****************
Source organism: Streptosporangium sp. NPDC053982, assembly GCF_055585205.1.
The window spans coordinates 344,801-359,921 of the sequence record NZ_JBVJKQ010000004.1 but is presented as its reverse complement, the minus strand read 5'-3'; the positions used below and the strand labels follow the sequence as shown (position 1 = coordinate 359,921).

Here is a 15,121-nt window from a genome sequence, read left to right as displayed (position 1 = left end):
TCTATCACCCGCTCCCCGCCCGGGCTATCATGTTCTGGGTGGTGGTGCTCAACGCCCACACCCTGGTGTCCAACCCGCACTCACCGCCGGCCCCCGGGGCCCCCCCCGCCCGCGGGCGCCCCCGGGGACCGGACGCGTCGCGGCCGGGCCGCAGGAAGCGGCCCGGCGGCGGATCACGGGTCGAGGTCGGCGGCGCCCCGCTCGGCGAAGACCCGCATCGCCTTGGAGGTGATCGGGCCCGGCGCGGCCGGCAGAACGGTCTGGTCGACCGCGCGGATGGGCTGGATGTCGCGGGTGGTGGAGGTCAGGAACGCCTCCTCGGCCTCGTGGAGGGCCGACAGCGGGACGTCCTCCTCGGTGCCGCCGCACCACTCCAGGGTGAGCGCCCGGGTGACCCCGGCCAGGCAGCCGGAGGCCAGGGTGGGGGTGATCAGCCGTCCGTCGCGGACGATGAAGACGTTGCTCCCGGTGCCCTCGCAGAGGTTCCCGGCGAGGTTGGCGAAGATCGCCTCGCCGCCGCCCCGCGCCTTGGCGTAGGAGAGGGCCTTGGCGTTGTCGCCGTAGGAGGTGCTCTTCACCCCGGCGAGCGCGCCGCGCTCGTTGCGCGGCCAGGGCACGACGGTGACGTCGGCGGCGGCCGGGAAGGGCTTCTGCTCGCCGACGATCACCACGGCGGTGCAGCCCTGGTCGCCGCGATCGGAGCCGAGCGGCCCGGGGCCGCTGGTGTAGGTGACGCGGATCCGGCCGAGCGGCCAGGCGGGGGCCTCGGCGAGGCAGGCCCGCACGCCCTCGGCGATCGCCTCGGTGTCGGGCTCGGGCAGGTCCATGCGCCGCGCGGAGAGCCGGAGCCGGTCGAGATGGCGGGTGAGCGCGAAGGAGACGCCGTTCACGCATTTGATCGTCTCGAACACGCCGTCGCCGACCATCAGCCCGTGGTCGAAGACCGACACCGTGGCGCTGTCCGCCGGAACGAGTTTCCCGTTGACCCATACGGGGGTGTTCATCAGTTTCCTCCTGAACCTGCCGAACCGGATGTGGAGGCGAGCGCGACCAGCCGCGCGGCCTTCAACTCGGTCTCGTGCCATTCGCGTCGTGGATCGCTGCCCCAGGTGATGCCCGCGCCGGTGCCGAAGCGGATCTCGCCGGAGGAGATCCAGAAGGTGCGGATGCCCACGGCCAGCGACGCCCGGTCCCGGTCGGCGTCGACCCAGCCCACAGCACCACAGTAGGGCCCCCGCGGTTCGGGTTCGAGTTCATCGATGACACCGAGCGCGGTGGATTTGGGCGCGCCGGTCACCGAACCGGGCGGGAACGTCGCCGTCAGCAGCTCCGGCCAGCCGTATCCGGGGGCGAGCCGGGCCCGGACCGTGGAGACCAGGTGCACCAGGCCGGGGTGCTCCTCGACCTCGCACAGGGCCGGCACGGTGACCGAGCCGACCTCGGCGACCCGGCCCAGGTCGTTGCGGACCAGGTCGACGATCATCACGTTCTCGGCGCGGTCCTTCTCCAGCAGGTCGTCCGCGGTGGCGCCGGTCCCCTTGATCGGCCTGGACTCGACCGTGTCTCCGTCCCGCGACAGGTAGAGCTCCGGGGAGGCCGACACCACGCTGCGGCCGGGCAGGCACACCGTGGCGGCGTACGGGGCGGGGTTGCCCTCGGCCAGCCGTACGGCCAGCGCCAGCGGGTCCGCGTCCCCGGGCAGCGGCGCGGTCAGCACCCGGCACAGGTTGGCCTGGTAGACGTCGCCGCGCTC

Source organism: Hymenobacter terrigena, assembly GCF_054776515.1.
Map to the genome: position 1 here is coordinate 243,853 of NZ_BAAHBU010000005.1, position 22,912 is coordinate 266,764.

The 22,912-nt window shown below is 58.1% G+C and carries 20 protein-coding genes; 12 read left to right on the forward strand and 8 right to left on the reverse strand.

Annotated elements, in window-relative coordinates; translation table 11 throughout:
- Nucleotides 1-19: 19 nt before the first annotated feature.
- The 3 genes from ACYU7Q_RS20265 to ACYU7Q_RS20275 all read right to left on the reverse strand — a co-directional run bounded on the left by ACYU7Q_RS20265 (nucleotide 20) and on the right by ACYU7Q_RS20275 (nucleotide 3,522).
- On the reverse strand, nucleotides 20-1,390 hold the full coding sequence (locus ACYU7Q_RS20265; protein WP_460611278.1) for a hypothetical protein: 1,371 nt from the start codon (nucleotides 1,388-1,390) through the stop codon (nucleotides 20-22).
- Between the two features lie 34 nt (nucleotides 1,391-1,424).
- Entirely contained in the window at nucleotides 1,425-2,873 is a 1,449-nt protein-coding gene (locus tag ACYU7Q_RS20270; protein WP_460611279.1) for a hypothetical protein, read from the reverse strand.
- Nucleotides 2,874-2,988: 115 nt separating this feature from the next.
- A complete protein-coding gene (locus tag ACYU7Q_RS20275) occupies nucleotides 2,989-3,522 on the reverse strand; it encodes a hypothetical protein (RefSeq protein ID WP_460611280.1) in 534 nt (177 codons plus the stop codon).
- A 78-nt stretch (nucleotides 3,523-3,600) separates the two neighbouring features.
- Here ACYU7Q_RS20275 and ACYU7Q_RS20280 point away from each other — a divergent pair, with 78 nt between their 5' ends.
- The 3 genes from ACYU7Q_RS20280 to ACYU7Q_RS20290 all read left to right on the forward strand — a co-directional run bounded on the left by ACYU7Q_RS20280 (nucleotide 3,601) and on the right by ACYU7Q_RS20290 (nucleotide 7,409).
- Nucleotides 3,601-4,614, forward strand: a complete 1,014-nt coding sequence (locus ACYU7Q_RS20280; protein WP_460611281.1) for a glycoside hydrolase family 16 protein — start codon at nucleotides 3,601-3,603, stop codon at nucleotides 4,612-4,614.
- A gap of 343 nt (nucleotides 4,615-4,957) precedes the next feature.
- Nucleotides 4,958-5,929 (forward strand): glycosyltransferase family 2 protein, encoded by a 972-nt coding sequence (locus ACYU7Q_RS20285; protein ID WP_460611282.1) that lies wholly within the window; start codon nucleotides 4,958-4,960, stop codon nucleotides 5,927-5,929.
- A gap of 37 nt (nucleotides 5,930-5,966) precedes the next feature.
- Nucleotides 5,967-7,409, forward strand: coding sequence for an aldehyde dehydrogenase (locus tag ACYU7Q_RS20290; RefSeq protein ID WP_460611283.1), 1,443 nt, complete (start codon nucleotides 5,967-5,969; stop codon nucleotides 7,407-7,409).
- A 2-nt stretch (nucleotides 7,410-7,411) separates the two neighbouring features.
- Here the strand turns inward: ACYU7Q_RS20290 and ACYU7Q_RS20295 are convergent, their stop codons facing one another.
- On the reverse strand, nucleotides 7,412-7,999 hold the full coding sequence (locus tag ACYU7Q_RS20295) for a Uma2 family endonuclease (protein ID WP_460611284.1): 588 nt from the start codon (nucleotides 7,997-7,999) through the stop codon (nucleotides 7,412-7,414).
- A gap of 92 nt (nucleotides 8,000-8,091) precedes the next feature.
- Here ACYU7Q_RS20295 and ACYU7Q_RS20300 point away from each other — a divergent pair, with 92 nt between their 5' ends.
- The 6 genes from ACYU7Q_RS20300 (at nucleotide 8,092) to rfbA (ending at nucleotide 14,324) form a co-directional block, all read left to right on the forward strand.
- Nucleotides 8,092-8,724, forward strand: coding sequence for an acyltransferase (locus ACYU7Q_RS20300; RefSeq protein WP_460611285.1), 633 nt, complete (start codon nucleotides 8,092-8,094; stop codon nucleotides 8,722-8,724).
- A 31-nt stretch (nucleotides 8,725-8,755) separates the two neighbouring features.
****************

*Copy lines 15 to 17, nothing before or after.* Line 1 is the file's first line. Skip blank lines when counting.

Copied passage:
- A complete protein-coding gene (locus tag ACYU7Q_RS20275) occupies nucleotides 2,989-3,522 on the reverse strand; it encodes a hypothetical protein (RefSeq protein ID WP_460611280.1) in 534 nt (177 codons plus the stop codon).
- A 78-nt stretch (nucleotides 3,523-3,600) separates the two neighbouring features.
- Here ACYU7Q_RS20275 and ACYU7Q_RS20280 point away from each other — a divergent pair, with 78 nt between their 5' ends.